April 2, 2019
Yuzu Kosho Was Made for…Fish Tacos?
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The versatile Japanese condiment made from green chiles and yuzu peel works with soba noodles, but it’s also perfect for grilled corn and Mexican food.

Intense spice is not something we tend to associate with the oftentimes subtle Japanese home cooking, but yuzu kosho breaks all the rules. The fermented citrus, chile, and salt paste hails from Kyushu, the southernmost main island of Japan, where families have been making it for generations.

Kyushu had traded with Thailand and the Dutch East Indies (present-day Indonesia) dating back to the 17th century, around the same time chile peppers arrived in Southeast Asia and Korea from the Americas via Portuguese traders. Chiles became a staple in local cuisine, rare in a country that wasn’t traditionally known for spicy food.

There’s no record of when yuzu kosho was first made, but families had been passing down their own recipes long before the 1950s, when yuzu kosho was first mass-produced. Home cooks would combine chiles with the aromatic and highly coveted yuzu fruit, which looks like a rounder and bumpier lemon and has a flavor that is a cross between a Meyer lemon and a lime. What was once a homemade paste is now widely sold in Japan, used to top off grilled fish and vegetables, stirred into miso soup, served alongside nabemono, and lightly dabbed on sashimi.

In the U.S., you can find jars of this heady condiment in Japanese grocery stores, occasionally in gourmet markets, or online. But at an average price of around $10 for a two- or three-ounce jar, it can be a bit cost-prohibitive, especially if you can’t stop using it on everything you cook and run out within a week. The bigger dilemma for me, however, was that store-bought yuzu kosho pastes weren’t as spicy or aromatic as the house-made yuzu kosho I’d tried in restaurants in Japan. It seemed that the ideal yuzu kosho would have to be homemade.

Yuzu fruit is near impossible to find in the U.S., unless you live in California and can either find it occasionally in farmers markets or Japanese markets, or have a nice yard for growing your own. For the rest of us, there are great workarounds. For the citrus peel, you can grate Meyer lemons and limes, then save the Meyer lemon juices. Or you can reserve the juices for another use and use a bit of bottled yuzu juice, although that is more costly.

In Japan, there are a few different kinds of green chiles used, including Thai spur chiles, which are also relatively easy to find in Southeast Asian markets in the States. They are also known as prik chee fah, Bangkok chiles, or a number of other names, but you might recognize them as the most common long, skinny fresh chiles sold in Asian markets in the U.S. For a mellower paste, you can use green jalapeños instead. If you prefer your paste slightly fruitier, you can make yuzu kosho with red chiles, though the unripe green chiles are more traditional in Japan as red ones are mostly found in summer and early fall.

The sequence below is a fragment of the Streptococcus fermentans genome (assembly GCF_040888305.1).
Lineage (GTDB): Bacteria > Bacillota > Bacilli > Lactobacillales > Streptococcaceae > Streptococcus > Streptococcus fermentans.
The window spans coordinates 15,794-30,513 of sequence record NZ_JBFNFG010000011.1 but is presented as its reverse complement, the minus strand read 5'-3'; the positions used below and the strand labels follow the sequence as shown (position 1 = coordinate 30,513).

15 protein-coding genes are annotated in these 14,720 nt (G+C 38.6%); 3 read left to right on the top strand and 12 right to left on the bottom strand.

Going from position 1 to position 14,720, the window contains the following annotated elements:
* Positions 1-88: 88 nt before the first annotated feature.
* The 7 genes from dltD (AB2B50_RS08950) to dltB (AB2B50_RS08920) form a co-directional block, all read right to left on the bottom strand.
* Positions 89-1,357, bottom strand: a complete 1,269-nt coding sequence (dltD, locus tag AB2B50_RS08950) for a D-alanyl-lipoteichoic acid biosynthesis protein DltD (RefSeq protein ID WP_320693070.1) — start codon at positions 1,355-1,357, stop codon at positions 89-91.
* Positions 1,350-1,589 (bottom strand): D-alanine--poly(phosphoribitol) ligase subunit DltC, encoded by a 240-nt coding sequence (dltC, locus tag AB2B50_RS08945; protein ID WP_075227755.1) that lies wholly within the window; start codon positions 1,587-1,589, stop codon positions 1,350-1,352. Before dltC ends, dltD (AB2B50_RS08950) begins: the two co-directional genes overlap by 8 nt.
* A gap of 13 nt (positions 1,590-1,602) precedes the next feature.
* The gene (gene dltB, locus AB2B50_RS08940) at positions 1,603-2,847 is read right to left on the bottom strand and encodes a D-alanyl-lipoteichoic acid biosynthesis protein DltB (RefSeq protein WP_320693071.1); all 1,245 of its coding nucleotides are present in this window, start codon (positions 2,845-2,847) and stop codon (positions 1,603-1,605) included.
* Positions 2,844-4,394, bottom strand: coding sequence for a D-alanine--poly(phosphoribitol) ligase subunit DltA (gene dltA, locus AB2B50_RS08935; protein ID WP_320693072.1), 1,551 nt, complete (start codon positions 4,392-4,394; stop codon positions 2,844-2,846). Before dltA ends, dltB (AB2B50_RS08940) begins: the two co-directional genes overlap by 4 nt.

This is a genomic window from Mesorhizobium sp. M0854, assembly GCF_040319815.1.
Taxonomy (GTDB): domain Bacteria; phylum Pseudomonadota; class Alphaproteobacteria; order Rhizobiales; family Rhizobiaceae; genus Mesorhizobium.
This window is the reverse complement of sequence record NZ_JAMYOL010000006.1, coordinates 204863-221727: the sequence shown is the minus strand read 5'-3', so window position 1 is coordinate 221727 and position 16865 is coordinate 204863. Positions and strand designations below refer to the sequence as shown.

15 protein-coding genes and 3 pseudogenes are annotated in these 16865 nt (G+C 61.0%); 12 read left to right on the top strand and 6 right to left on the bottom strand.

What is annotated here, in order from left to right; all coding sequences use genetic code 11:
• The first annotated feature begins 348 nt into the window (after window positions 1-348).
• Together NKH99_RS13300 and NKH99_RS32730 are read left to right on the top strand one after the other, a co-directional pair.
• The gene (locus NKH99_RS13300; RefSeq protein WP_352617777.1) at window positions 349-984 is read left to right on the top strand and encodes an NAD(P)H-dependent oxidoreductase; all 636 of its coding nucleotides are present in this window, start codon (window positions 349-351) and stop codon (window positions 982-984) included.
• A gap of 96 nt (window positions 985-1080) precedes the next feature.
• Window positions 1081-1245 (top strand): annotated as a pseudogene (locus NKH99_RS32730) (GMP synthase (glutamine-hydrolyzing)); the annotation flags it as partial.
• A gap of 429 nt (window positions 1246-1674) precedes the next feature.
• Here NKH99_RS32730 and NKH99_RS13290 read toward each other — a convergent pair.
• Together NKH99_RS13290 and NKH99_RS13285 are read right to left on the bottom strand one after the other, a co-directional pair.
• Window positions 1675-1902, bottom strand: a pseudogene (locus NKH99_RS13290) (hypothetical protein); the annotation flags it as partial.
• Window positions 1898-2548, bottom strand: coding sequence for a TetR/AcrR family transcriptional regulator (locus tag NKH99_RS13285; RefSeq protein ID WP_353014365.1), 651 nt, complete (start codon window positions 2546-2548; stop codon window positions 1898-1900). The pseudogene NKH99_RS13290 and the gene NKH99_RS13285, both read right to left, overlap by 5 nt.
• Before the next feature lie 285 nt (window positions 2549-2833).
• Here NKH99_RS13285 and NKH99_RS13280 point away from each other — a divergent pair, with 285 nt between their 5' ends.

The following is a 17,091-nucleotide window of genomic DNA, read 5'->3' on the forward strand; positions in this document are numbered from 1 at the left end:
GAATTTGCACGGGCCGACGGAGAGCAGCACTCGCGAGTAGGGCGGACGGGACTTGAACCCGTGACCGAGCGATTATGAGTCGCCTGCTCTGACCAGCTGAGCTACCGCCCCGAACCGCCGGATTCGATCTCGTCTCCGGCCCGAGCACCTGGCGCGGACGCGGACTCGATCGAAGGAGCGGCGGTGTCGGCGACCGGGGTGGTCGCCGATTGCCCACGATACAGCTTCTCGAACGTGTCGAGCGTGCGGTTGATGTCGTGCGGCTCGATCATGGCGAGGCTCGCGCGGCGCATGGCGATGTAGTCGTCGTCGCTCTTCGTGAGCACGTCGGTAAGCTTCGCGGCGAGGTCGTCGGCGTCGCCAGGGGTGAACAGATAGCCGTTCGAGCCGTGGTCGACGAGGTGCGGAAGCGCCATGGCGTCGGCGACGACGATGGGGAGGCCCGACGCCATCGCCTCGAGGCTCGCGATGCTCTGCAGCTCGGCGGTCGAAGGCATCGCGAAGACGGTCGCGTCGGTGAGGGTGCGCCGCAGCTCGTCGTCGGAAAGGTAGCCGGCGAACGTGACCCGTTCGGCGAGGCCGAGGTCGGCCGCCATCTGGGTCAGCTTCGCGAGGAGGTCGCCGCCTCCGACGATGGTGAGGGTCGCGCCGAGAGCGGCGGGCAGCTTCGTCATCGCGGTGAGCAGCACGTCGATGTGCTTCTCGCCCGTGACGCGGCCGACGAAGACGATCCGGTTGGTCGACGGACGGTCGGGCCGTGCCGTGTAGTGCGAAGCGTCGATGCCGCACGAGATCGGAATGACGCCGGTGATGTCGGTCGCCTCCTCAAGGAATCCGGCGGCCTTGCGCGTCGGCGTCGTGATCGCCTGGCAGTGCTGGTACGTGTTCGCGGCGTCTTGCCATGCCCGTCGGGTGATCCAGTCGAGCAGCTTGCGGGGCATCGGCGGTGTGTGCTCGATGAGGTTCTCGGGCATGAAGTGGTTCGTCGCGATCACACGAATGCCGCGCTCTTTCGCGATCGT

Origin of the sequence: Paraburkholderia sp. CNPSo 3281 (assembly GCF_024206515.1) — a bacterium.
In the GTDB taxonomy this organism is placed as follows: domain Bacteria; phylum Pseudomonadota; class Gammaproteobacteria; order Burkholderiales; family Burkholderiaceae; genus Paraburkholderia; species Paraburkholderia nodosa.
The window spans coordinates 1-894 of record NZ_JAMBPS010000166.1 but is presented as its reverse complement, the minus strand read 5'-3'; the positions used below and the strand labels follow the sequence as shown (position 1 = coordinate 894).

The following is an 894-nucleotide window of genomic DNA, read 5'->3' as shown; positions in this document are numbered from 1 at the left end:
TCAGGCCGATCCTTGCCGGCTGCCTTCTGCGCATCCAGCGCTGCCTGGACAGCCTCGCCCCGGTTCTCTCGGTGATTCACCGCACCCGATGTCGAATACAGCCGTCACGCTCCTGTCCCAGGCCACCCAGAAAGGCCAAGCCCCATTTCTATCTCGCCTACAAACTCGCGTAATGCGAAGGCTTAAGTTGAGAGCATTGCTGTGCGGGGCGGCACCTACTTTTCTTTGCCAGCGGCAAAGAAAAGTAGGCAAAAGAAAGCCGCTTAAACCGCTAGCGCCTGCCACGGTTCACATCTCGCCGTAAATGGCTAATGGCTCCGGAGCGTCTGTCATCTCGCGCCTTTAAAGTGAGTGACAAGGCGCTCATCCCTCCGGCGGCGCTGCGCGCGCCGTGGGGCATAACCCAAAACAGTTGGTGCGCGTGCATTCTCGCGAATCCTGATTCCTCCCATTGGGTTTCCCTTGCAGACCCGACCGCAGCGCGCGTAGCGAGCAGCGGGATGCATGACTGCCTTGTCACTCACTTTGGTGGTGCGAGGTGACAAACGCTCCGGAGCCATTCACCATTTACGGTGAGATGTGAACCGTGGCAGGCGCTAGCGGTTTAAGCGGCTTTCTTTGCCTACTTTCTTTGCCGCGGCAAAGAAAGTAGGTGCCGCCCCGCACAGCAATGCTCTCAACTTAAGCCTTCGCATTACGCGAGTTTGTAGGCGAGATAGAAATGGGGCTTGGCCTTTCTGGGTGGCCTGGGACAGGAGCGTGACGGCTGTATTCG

Ideally you would use a mortar and pestle and a bit of elbow grease to grind together the zest, juice, chiles, and salt, since it’s easy to obliterate the great natural texture of the zest and seeds in a food processor. But if you have a lower setting on your processor that isn’t overly zealous, that could also work. The homemade yuzu kosho will be spiciest right after you make it; if it’s stored in the fridge for two to three days, the heat mellows a tiny bit, and the salted citrus flavors will intensify. You can also try this with red chiles for a slightly fruitier and less sharp yuzu kosho.

Once you have this paste made, go ahead and dab (or slather!) it on all your noodles, steamed or grilled fish and meat, and blistered shishito peppers. The version from a jar is a little thicker, but it can be easily thinned out with water or another liquid. It’s also a great sidekick for gyoza, either as part of a dipping sauce or mixed into the filling. But don’t feel the need to stick to Japanese, or even Asian, dishes. Try a little in shakshuka in lieu of fresh chiles, cayenne, or harissa. Stir some in your next pot of bean chili. Use it in place of your usual hot sauce for buffalo wings. And I would 100 percent encourage you to try yuzu kosho in Mexican food, where the citrus and green chile flavors fit in naturally and can really complement and dress up your favorite dishes.

It is fantastic with elotes or sopa de lima, but my all-time favorite unconventional use for yuzu kosho is with fish tacos. First I’ll mix yuzu kosho with mayonnaise, rice vinegar, and salt, then toss it with shredded cabbage and carrots for a slaw. Then I’ll make the tacos, searing firm white fish with some oil, cumin, and ancho or chipotle powder, and transfer the fish to heated corn tortillas. Throw on the yuzu kosho slaw and some avocados and you have a slightly unorthodox Mexican dish with a fragrant citrusy kick that makes you pause and wonder for a moment before diving in.

Recipe: Homemade Yuzu Kosho

Recipe: Spicy Fish Tacos With Yuzu Kosho Slaw

Diana Kuan

Diana Kuan is a food writer and photographer based in Brooklyn. She is the author of Red Hot Kitchen, on cooking with Asian hot sauces, and The Chinese Takeout Cookbook, on Chinese food and culture in America. Her work has also appeared in Food & Wine, Time Out New York, and The Boston Globe, among other publications. In addition to writing and photography, Diana has taught cooking classes for the past 10 years in both Beijing and New York. Her favorite foods are dumplings, ramen, and tacos, usually with hot sauce on the side.

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